Classic ML Models

This module implements classic machine learning models in PyTorch Lightning, including linear regression and logistic regression. Unlike other libraries that implement these models, here we use PyTorch to enable multi-GPU, multi-TPU and half-precision training.

Linear Regression

Linear regression fits a linear model between a real-valued target variable ($y$) and one or more features ($X$). We estimate the regression coefficients $beta$ that minimizes the mean squared error between the predicted and true target values.

from pl_bolts.models.regression import LinearRegression
import pytorch_lightning as pl
from pl_bolts.datamodules import SklearnDataModule
from sklearn.datasets import load_boston

X, y = load_boston(return_X_y=True)
loaders = SklearnDataModule(X, y)

model = LinearRegression(input_dim=13)
trainer = pl.Trainer(), loaders.train_dataloader(), loaders.val_dataloader())
class pl_bolts.models.regression.linear_regression.LinearRegression(input_dim, bias=True, learning_rate=0.0001, optimizer=torch.optim.Adam, l1_strength=None, l2_strength=None, **kwargs)[source]

Bases: pytorch_lightning.LightningModule

Linear regression model implementing - with optional L1/L2 regularization $$min_{W} ||(Wx + b) - y ||_2^2 $$

  • input_dim (int) – number of dimensions of the input (1+)

  • bias (bool) – If false, will not use $+b$

  • learning_rate (float) – learning_rate for the optimizer

  • optimizer (Optimizer) – the optimizer to use (default=’Adam’)

  • l1_strength (Optional[float]) – L1 regularization strength (default=None)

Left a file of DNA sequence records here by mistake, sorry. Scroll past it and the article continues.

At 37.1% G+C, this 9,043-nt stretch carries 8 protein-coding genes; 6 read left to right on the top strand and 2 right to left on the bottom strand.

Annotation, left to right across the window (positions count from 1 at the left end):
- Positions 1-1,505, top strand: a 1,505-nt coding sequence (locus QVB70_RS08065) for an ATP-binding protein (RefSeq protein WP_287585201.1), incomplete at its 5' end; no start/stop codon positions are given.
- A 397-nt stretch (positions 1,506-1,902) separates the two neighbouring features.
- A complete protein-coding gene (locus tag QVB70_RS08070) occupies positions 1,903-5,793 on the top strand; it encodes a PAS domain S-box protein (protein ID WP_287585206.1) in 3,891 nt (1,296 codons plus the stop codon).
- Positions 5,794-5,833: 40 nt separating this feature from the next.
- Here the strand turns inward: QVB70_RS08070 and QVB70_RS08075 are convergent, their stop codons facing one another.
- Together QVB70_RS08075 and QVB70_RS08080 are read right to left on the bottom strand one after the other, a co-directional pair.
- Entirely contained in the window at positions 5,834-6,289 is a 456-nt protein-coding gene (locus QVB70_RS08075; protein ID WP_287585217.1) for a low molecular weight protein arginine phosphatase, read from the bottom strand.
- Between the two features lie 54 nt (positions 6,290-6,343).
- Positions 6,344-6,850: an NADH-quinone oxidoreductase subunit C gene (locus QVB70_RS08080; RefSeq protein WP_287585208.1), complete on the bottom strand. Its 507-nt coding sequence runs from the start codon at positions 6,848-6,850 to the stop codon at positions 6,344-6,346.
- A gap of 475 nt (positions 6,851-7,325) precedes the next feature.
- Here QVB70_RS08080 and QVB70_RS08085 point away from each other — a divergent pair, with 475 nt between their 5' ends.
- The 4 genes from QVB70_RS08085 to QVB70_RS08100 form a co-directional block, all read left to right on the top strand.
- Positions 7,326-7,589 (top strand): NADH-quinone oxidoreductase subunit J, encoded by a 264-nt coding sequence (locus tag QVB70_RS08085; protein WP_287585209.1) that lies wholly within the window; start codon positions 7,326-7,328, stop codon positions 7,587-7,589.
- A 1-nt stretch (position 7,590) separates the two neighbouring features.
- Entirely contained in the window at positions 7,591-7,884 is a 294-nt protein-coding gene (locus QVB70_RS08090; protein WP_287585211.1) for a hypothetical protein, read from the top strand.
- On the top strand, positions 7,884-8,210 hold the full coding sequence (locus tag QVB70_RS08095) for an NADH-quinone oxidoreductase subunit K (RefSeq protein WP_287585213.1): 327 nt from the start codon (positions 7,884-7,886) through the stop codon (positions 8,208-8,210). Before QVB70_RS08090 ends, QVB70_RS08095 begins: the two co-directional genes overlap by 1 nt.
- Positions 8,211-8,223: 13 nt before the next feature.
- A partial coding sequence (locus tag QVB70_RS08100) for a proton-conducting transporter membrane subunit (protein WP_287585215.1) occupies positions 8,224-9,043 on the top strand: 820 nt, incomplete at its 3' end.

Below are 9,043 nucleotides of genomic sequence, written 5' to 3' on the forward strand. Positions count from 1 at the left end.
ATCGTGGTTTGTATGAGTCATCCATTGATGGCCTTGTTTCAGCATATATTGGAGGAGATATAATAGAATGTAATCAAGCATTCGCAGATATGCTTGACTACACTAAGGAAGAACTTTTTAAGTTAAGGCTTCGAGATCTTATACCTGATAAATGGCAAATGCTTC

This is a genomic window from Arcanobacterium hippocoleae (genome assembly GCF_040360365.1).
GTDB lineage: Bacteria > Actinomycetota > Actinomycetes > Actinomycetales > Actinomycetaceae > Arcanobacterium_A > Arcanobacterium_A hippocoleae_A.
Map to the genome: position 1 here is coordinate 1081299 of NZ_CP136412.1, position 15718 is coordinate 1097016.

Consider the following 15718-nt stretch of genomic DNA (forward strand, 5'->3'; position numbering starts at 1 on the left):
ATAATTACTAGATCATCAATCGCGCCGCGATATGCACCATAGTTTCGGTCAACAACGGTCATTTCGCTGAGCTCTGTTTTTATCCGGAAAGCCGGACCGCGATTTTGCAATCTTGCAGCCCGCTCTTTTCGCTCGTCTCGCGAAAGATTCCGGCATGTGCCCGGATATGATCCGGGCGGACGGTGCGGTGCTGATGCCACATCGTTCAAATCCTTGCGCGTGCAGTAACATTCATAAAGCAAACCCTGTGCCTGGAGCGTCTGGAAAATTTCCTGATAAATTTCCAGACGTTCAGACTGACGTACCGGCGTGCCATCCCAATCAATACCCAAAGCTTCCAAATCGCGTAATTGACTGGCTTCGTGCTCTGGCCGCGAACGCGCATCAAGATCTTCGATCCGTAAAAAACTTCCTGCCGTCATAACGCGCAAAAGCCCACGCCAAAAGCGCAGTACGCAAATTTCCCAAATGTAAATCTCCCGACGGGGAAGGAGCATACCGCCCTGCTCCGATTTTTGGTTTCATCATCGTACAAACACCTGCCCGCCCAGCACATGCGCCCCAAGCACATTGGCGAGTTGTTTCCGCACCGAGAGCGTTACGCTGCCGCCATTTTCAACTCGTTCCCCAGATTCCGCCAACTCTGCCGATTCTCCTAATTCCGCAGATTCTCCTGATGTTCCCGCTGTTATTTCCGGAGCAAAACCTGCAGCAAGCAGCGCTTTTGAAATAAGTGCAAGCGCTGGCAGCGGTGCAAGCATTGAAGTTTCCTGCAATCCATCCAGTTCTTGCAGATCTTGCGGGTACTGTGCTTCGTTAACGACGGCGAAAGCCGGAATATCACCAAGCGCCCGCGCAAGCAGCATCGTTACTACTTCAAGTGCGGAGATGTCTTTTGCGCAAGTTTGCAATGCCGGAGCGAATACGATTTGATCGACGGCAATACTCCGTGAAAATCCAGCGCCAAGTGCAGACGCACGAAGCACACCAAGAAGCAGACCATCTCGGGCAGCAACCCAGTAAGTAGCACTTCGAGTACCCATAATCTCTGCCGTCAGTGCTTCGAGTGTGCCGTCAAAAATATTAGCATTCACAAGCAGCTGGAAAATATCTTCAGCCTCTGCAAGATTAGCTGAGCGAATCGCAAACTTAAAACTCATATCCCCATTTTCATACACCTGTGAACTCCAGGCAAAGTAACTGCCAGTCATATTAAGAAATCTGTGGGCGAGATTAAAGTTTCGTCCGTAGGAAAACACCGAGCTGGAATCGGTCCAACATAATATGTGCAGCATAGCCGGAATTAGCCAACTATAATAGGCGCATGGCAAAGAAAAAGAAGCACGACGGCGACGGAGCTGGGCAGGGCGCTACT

• l2_strength (Optional[float]) – L2 regularization strength (default=None)

Logistic Regression

Logistic regression is a non-linear model used for classification, i.e. when we have a categorical target variable. This implementation supports both binary and multi-class classification.

To leverage autograd we think of logistic regression as a one-layer neural network with a sigmoid activation. This allows us to support training on GPUs and TPUs.

from sklearn.datasets import load_iris
from pl_bolts.models.regression import LogisticRegression
from pl_bolts.datamodules import SklearnDataModule
import pytorch_lightning as pl

# use any numpy or sklearn dataset
X, y = load_iris(return_X_y=True)
dm = SklearnDataModule(X, y)

# build model
model = LogisticRegression(input_dim=4, num_classes=3)

# fit
trainer = pl.Trainer(tpu_cores=8, precision=16), dm.train_dataloader(), dm.val_dataloader())


Any input will be flattened across all dimensions except the firs one (batch). This means images, sound, etc… work out of the box.

# create dataset
dm = MNISTDataModule(num_workers=0, data_dir=tmpdir)

model = LogisticRegression(input_dim=28 * 28, num_classes=10, learning_rate=0.001)
model.prepare_data = dm.prepare_data
model.train_dataloader = dm.train_dataloader
model.val_dataloader = dm.val_dataloader
model.test_dataloader = dm.test_dataloader

trainer = pl.Trainer(max_epochs=2)
# {test_acc: 0.92}
class pl_bolts.models.regression.logistic_regression.LogisticRegression(input_dim, num_classes, bias=True, learning_rate=0.0001, optimizer=torch.optim.Adam, l1_strength=0.0, l2_strength=0.0, **kwargs)[source]

Bases: pytorch_lightning.LightningModule

Logistic regression model

  • input_dim (int) – number of dimensions of the input (at least 1)

  • num_classes (int) – number of class labels (binary: 2, multi-class: >2)

  • bias (bool) – specifies if a constant or intercept should be fitted (equivalent to fit_intercept in sklearn)

  • learning_rate (float) – learning_rate for the optimizer

  • optimizer (Optimizer) – the optimizer to use (default=’Adam’)

  • l1_strength (float) – L1 regularization strength (default=None)

  • l2_strength (float) – L2 regularization strength (default=None)

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